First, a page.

You are doing amazing, I can tell that you are a loving mom and that makes a world of difference. Keep up the therapy
01-10-2022 03:29 PM
Hi @my2kidsrock and welcome to the online community!
From what you've said, it sounds like you and your partner are incredibly supportive of your son. As a member of the LGBTQ+ community myself, it's so wonderful to see that you are surrounding him with love and acceptance because that kind of support from parents can make all the difference.
I'm sorry to hear that your teen has struggled with isolation, and that he has started to engage in self-harm, but it sounds like you're doing everything you can to make sure that he stays connected to your family as much as possible. Does your son receive any support from a psychologist or counsellor?
Thanks so much for sharing, I'm sure this has given other users a lot of hope
06-16-2022 11:41 AM
It seems that we both are in similar situation. My 16 years old born famle came out last September while my husband was going trhough chronic illness, frequest trips to emergency and also multiple specialist appointments.
Now, we are at stage that been able to absorb the shock, started supporting every way we can.
I am still struggling to find a way to introduce him to our family and freinds. In two weeks, we are supposed to attend my best friend's daughter's maariage.
Can anyone suggest on this?
Thanks in advance,
06-17-2022 12:09 AM
I know this is a stressful time. The way we did it was my child wrote up a FB and instagram post, introducing himself, and what name and pronouns that he now goes by, I then shared that post and said my own little thing. It helped for us, for most of our family and friends to see it. I have a couple of people who just don't get or understand it, but I let everyone know that I was open to questions.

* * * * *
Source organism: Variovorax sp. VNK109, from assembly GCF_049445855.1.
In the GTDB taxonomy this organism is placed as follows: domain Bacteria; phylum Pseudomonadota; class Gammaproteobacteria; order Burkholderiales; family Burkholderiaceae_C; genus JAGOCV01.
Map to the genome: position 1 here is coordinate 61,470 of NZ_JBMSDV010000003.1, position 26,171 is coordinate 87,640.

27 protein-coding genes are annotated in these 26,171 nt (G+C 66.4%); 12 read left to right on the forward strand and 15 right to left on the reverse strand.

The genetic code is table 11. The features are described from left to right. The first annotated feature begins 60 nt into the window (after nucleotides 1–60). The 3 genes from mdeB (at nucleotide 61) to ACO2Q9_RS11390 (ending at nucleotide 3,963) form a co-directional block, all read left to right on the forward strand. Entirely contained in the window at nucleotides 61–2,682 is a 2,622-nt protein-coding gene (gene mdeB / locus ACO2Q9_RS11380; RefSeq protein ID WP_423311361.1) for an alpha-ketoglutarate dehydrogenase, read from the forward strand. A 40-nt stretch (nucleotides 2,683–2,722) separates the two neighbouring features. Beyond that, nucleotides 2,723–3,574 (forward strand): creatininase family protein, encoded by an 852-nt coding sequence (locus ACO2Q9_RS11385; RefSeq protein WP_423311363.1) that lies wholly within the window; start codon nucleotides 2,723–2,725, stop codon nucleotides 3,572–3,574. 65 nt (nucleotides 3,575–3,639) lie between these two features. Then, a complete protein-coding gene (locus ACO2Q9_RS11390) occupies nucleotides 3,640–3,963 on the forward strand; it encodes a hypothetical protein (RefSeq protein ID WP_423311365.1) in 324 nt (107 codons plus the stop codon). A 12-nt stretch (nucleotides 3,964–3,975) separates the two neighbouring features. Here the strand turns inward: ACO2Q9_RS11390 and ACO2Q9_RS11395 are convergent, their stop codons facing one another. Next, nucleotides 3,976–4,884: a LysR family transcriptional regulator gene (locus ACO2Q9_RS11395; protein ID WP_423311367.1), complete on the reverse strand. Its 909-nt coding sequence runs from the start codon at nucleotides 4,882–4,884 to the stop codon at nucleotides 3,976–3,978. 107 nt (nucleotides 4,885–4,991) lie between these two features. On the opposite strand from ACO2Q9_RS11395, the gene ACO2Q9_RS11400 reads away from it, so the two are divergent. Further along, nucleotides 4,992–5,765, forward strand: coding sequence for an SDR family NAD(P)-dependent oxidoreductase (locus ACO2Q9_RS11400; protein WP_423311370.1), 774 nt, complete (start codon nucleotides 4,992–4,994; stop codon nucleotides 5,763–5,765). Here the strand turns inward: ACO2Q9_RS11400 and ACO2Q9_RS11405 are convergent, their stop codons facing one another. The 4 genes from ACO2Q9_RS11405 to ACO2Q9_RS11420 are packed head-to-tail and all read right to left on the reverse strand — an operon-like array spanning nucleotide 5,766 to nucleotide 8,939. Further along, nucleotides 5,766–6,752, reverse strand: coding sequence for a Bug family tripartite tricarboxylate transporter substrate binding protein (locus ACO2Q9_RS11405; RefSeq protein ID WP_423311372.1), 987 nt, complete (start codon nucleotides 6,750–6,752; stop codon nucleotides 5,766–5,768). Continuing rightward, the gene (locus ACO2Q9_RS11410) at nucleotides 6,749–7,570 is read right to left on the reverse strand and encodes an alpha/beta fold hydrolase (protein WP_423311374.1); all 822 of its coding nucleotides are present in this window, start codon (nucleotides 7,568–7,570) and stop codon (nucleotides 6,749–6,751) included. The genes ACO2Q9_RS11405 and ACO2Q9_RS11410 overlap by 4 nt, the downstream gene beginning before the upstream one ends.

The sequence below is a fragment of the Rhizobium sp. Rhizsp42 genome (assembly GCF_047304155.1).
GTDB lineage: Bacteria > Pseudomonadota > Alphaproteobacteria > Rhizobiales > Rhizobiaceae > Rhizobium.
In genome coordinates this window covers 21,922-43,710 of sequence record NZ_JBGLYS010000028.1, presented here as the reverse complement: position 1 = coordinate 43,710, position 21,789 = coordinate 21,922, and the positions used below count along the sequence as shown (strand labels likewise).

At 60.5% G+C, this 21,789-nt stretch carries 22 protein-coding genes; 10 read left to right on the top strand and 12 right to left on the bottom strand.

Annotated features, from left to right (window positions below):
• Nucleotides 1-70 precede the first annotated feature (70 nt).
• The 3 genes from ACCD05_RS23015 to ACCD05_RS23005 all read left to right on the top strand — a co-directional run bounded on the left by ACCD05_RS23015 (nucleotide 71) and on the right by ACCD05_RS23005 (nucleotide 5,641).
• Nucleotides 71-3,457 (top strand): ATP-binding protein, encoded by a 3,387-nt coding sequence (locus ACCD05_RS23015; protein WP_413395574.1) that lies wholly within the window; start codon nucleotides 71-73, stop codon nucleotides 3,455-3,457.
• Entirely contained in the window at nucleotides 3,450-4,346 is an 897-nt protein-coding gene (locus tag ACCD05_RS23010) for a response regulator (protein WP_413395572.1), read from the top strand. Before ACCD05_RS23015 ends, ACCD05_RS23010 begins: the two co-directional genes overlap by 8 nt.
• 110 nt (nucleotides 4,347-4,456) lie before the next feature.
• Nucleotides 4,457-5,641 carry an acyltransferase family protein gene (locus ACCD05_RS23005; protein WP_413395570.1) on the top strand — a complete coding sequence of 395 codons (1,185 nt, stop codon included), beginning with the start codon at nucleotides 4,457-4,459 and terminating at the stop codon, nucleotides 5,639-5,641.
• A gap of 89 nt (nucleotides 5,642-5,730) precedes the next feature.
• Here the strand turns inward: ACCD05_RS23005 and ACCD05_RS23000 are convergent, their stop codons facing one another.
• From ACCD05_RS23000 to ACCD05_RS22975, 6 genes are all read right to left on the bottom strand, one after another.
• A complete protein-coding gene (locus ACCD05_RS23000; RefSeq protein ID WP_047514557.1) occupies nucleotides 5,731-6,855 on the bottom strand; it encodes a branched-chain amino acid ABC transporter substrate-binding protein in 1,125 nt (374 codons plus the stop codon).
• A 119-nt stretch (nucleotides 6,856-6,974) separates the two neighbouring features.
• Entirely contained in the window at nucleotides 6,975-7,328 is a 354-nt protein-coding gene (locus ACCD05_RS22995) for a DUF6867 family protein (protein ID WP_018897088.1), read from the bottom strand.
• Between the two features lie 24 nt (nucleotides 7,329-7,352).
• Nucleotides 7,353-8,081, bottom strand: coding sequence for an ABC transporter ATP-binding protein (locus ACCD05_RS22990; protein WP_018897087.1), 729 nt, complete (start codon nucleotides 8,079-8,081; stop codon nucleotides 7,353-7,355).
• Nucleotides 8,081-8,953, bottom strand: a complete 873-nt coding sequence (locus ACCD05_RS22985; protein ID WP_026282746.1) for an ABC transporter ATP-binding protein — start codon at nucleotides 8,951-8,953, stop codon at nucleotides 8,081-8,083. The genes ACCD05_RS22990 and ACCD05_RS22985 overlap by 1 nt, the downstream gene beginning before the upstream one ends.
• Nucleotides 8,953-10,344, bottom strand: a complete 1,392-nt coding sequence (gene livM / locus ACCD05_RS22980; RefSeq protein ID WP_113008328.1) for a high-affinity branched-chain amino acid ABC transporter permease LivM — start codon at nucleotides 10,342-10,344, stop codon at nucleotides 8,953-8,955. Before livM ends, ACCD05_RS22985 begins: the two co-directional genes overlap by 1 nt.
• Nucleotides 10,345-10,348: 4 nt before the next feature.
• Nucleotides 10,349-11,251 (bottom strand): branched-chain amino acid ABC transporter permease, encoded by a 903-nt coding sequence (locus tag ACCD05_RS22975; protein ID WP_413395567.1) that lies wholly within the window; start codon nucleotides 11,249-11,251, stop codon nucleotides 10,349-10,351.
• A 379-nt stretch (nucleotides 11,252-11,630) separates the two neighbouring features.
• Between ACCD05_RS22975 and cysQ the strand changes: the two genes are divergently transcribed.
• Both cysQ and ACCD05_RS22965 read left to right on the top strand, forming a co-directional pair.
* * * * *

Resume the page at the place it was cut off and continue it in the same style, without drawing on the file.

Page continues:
Overall, I think people have surprised me, and they have been accepting, and take a real effort to use his new name and pronouns,
You got this,! Best of luck
06-17-2022 02:46 PM
Hi @mum70 , I can completely understand that this would have been quite a shock, particularly if you were trying to manage and process difficulties with your husband's illness at the time. It's wonderful to hear that you have the space and capacity to support your child as much as possible now. As an LGBTQIA+ young person myself, I can say from experience that sometimes a parent's unconditional love can make all of the difference when you're grappling with who you are, so I'm sure that your support means a lot to him.
You mentioned that you've got a wedding coming up with your family and friends, and that this might be a tricky situation to navigate in terms of introducing them to your child's new identity. What options are you considering heading into this event? How is your son feeling about it?
@my2kidsrock has offered a great suggestion. Does posting something on social media feel like something that would work for you and your family, or is this a conversation you'd prefer to have in person either during or in the lead up to the wedding?
I also wanted to check in and see how you're coping with your child's transition. It can be tough to think of your child in a new way, even if they have your full support, so I hope that you're taking time for yourself to adjust to these changes. It sounds like you've had a lot going on with your husband too. Do you have anyone outside of your family to talk to about what's been going on?
06-17-2022 02:51 PM
Hey @my2kidsrock , I just wanted to say thank you for sharing your experience and offering this great suggestion. It's so nice to hear that you were able to come up with a way to re-introduce your son to the people in your life and that this was a process you could share in together. I'm really glad to hear that most people surprised you and were accepting - unfortunately, there's always going to be people that can't quite wrap their heads around different expressions of gender, but it's comforting to know that so many people have made an effort to accept your son for who he is. Again, as I said to @mum70 , I'm confident that your support would have meant a lot to your son, and I really admire your commitment to being there for him as he goes through this journey - you sound like a really supportive parent.